BISMARCK, N.D. — The debate over the volatility of Bakken crude resurfaced during a public meeting on energy policy and transportation involving two presidential Cabinet officials and state leaders Friday in Bismarck.
U.S. Department of Energy Secretary Ernest Moniz and U.S. Department of Transportation Secretary Anthony Foxx spoke before a crowd of more than 200 people at Bismarck State College’s National Energy Center of Excellence.
The meeting was one of several scheduled across the country this summer as part of President Barack Obama’s first-ever Quadrennial Energy Review. It is meant to review issues considered to be most critical in developing a national policy for energy infrastructure.
All three members of North Dakota’s congressional delegation and Gov. Jack Dalrymple participated in a discussion.
Dalrymple, who’d signaled his intent to do so earlier this week during a North Dakota Industrial Commission meeting, questioned Foxx and Moniz on the issue of volatility of Bakken crude.
The DOT’s Pipeline and Hazardous Materials Safety Administration recently released a study saying Bakken crude was more volatile than other light crudes.
“We are curious why the recent studies released by the federal government have specifically named Bakken crude,” Dalrymple said.
The Industrial Commission received a report this week by Turner, Mason and Company and SGS Laboratories saying that it’s not more volatile.
“We’re seeing some light ends in the Bakken crude that suggest a higher level of volatility than we would see in typical crude. Of course, typical crude is a wide range of different other types of crude,” Foxx said in a press conference following the discussion.
Foxx added that further research is needed.
When Dalrymple was asked if he was satisfied with Foxx’s explanation, he sought to defuse the matter.
“I think we need to stop going around in this little circle,” Dalrymple said.
He said that they could probably agree that research shows the overall characteristics of Bakken crude are in the mid-range of light crudes.
Foxx, in his remarks to the audience, said with the volumes of North Dakota oil shipped by rail spiking dramatically in recent years, there is a need for more scrutiny.
“The oil is being transported over long distances. The risk level is higher than we’ve seen in other parts of the country,” Foxx said. “We’ve got to raise our game on safety.”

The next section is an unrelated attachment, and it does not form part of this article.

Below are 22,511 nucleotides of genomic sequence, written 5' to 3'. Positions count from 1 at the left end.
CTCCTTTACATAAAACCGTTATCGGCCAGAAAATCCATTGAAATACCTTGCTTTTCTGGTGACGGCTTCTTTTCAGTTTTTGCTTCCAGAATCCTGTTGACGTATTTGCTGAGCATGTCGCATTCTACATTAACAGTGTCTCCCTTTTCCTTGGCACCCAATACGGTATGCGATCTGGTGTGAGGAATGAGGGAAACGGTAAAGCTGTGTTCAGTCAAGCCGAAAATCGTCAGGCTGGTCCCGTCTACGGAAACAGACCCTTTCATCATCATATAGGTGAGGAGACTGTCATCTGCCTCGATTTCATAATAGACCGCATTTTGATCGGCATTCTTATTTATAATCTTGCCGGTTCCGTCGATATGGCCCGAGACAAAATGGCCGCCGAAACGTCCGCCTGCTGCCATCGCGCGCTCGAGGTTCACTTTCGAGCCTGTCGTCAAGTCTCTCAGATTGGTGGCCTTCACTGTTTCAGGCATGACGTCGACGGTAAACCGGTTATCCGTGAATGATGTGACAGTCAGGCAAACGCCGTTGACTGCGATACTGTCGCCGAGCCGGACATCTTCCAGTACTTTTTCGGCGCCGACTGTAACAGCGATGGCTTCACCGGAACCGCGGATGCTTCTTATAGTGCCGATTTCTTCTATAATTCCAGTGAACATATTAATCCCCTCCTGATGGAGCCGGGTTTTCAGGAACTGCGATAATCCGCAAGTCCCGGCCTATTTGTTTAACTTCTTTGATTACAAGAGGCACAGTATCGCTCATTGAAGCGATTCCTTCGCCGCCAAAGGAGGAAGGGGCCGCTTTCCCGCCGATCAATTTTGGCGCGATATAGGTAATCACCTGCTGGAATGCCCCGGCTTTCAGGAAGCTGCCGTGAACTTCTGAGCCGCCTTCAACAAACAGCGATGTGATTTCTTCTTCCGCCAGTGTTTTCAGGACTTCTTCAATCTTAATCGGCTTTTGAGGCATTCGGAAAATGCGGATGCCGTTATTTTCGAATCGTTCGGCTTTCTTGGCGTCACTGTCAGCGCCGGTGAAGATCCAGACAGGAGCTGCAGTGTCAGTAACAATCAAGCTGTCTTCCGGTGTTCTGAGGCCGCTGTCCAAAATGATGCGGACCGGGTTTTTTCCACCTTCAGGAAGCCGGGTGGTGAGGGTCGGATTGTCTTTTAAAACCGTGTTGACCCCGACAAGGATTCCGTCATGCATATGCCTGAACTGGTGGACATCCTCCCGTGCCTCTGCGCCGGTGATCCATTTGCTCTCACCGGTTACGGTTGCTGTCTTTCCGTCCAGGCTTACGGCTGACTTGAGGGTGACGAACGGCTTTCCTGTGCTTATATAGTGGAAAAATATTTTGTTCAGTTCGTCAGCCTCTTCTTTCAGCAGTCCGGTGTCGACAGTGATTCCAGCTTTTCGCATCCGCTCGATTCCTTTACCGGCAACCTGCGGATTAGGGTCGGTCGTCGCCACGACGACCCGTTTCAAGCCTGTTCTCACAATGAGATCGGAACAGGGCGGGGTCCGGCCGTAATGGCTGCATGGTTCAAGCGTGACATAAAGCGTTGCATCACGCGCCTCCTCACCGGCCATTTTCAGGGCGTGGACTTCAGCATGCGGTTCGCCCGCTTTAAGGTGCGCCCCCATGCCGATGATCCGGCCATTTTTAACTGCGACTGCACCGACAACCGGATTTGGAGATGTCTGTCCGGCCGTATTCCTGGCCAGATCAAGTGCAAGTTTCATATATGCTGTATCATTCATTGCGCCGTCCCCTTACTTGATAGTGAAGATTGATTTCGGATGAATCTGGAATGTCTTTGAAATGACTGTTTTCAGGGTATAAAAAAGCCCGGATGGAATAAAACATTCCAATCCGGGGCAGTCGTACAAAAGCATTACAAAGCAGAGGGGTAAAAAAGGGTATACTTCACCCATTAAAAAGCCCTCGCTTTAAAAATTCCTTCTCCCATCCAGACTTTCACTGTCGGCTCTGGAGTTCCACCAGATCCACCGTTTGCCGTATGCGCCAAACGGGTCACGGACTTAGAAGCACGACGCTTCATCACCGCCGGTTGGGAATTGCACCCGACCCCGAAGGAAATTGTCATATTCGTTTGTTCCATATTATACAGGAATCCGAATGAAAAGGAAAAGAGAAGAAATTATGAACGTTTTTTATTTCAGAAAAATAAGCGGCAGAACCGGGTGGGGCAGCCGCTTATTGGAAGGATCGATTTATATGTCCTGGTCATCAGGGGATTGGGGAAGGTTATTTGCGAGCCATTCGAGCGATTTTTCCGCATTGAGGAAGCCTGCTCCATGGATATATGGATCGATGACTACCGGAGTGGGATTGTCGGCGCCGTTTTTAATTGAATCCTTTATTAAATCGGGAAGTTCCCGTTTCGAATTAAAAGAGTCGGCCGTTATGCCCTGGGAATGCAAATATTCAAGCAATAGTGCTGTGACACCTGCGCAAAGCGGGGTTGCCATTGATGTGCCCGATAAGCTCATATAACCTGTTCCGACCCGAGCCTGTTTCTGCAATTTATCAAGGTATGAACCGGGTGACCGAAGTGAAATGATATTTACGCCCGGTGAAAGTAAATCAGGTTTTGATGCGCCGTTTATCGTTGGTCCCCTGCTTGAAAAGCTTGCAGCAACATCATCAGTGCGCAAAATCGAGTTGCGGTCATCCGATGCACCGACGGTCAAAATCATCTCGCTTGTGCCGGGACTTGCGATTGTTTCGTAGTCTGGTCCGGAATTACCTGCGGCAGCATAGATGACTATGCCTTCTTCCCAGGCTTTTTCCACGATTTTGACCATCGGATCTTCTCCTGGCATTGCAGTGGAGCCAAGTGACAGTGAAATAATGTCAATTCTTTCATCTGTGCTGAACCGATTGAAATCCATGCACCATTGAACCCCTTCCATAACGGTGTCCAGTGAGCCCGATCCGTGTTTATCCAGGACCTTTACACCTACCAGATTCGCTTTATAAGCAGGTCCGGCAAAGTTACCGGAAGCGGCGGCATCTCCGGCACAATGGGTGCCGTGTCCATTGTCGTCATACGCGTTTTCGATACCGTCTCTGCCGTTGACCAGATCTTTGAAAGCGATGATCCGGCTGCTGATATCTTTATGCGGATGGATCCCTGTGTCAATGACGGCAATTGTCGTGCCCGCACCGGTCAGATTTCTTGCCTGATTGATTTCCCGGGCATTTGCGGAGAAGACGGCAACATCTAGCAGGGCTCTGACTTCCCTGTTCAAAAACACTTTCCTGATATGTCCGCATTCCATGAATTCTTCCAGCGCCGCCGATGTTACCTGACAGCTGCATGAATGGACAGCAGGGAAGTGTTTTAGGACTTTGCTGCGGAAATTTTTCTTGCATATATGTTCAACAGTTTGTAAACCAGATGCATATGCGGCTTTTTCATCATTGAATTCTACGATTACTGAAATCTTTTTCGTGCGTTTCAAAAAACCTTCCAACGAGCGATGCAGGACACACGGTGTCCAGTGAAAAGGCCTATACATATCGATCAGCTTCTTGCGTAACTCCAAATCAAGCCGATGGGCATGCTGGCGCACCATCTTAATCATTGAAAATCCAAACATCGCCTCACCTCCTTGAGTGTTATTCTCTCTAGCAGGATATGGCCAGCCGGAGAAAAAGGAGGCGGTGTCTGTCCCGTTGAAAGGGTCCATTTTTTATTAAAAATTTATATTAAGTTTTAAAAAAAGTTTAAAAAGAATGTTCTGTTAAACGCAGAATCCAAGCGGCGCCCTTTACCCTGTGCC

Moniz agreed that the energy review’s current focus on infrastructure was particularly relevant to North Dakota.
“The story of North Dakota is really quite remarkable,” Moniz said. “The prospects for energy in the United States are very robust.”
Sen. Heidi Heitkamp, D-N.D., said North Dakota’s spike in energy production has outpaced infrastructure. She said infrastructure expansion will be critical as the state continues to turn into a major hub of energy production.
“When we develop that energy we need to be able to move it,” Heitkamp said. “We need to build reliable grids.” Sen. John Hoeven,
R-N.D., made the case for a states-first approach to energy oversight, calling states laboratories of democracy.
“Let’s make them the laboratories of energy,” Hoeven said. “Give the states the lead role.”
Belfield resident Linda Weiss was one of several members of the public who was on hand to testify Friday.
Prior to her testimony Weiss said flaring, right of way and safety are concerns of many residents across western North Dakota. She feels that residents and land are taking a back seat in the context of the development.
She said some companies “don’t do their due diligence to plan the best route” for pipelines and pit landowners against each other at times.
Weiss said rail safety has become a major concern as small towns grapple with a lack of training for their emergency responders, which could be a huge issue in the event of a major spill or incident, like recent derailments in Quebec and near Casselton.
“What if something like Casselton or Quebec (happens)? There is no way any of these small towns are prepared,” Weiss said.
(Reach Nick Smith at 701-250-8255 or 701-223-8482 or at email@example.com.)
Reach Nick Smith at 250-8255 or 223-8482 or at firstname.lastname@example.org.
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